“God Help You. You're on Dialysis.”

Every year, more than 100,000 Americans start dialysis. One in four of them will die within 12 months—a fatality rate that is one of the worst in the industrialized world. Oh, and dialysis arguably costs more here than anywhere else. Although taxpayers cover most of the bill, the government has kept confidential clinic data that could help patients make better decisions. How did our first foray into near-universal coverage, begun four decades ago with such great hope, turn out this way? And what lessons does it hold for the future of health-care reform?
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The Italian Solution

Reggio Calabria is not the sort of town where you’d expect to find world-beating health care. Dusty and poor, it sits on Italy’s southern tip, at the end of a notorious highway that cost so much and took so long to build, it became a national symbol of inefficiency and corruption. The city’s main public hospital has the tired grubbiness of a bus station. Its unit for kidney patients, however, typifies dialysis Italian-style.

Other countries provide universal access to dialysis care, much like the United States. But some, notably Italy, have better patient survival and cost control. Italy has one of the lowest mortality rates for dialysis care—about one in nine patients dies each year, compared with one in five here. Yet Italy spends about one-third less than we do per patient.

These results reflect lower overall health-care costs and a patient population with lower rates of diabetes and heart disease, but also important divergences in policy and practice. “The differences in mortality are staggering,” said Dr. Daniel Batlle, who is a professor at Northwestern University’s Feinberg School of Medicine and co-authored a 2009 paper on dialysis practices and outcomes in Italy.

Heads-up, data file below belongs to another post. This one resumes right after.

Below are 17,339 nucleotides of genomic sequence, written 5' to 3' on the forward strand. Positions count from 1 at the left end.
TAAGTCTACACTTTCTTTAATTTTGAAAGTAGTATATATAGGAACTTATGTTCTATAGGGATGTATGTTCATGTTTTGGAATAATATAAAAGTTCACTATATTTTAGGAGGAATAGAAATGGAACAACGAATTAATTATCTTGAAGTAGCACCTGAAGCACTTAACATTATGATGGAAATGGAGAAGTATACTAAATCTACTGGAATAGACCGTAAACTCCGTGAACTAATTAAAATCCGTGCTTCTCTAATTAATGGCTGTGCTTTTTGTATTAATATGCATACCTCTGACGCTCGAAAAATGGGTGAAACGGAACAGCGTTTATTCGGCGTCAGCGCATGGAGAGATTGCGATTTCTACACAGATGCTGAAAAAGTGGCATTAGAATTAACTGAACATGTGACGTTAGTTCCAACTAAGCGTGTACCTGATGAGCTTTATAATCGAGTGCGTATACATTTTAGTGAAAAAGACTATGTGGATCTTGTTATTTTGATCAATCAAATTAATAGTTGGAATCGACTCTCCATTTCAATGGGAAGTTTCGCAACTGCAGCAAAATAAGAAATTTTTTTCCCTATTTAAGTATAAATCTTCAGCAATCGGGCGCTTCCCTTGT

As Dr. Carmine Zoccali, slim and white-haired, weaves through the 24-station outpatient unit in Reggio Calabria, patients recline on beds, chatting quietly or dozing. A doctor is present at every session, adjusting treatments and handling any complications. This is typical: a 2007 report showed that Italian dialysis patients had more than five times as much contact with their physicians as U.S. patients.

As he walks me through the ward, nurses move between the beds, monitoring patients’ vital signs and responding to the occasional bleat of a machine alarm. There are no patient-care technicians, Zoccali explains, and some regions set mandatory staffing minimums. His unit has at least one nurse for every 3.5 patients. Their expertise not only enhances safety, but also helps keep patients compliant with their treatment programs, Zoccali says.

Most of his patients get three treatments a week, but their sessions last at least four hours, more than the U.S. average. Extending dialysis by 30 minutes per session improves life expectancy, research shows, though many patients resist adding time. Zoccali speaks wistfully of a French clinic where patients get 12-hour treatments and have lower levels of hypertension than people with healthy kidneys. “The decision to make dialysis faster wasn’t a scientific decision, it was a managerial decision,” he says. “It’s to allow you to do four shifts a day and make money.” He schedules just two shifts a day, to accommodate longer treatment times.